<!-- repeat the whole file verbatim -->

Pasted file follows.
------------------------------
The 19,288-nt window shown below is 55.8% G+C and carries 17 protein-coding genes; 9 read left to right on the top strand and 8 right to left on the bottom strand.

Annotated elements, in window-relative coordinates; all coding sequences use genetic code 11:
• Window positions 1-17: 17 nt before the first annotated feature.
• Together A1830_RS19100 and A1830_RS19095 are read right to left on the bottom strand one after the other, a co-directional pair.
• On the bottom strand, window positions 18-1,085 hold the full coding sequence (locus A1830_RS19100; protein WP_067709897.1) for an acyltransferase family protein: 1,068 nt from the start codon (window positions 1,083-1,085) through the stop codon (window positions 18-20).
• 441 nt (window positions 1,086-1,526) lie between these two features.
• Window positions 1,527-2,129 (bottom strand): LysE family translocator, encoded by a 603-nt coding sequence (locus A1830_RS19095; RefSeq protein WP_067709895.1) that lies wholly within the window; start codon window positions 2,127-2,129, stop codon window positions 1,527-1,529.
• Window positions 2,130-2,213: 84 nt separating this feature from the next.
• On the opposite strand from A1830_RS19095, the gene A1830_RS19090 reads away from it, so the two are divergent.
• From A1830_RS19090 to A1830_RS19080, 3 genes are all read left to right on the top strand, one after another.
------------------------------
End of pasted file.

The 19,288-nt window shown below is 55.8% G+C and carries 17 protein-coding genes; 9 read left to right on the top strand and 8 right to left on the bottom strand.

Annotated elements, in window-relative coordinates; all coding sequences use genetic code 11:
• Window positions 1-17: 17 nt before the first annotated feature.
• Together A1830_RS19100 and A1830_RS19095 are read right to left on the bottom strand one after the other, a co-directional pair.
• On the bottom strand, window positions 18-1,085 hold the full coding sequence (locus A1830_RS19100; protein WP_067709897.1) for an acyltransferase family protein: 1,068 nt from the start codon (window positions 1,083-1,085) through the stop codon (window positions 18-20).
• 441 nt (window positions 1,086-1,526) lie between these two features.
• Window positions 1,527-2,129 (bottom strand): LysE family translocator, encoded by a 603-nt coding sequence (locus A1830_RS19095; RefSeq protein WP_067709895.1) that lies wholly within the window; start codon window positions 2,127-2,129, stop codon window positions 1,527-1,529.
• Window positions 2,130-2,213: 84 nt separating this feature from the next.
• On the opposite strand from A1830_RS19095, the gene A1830_RS19090 reads away from it, so the two are divergent.
• From A1830_RS19090 to A1830_RS19080, 3 genes are all read left to right on the top strand, one after another.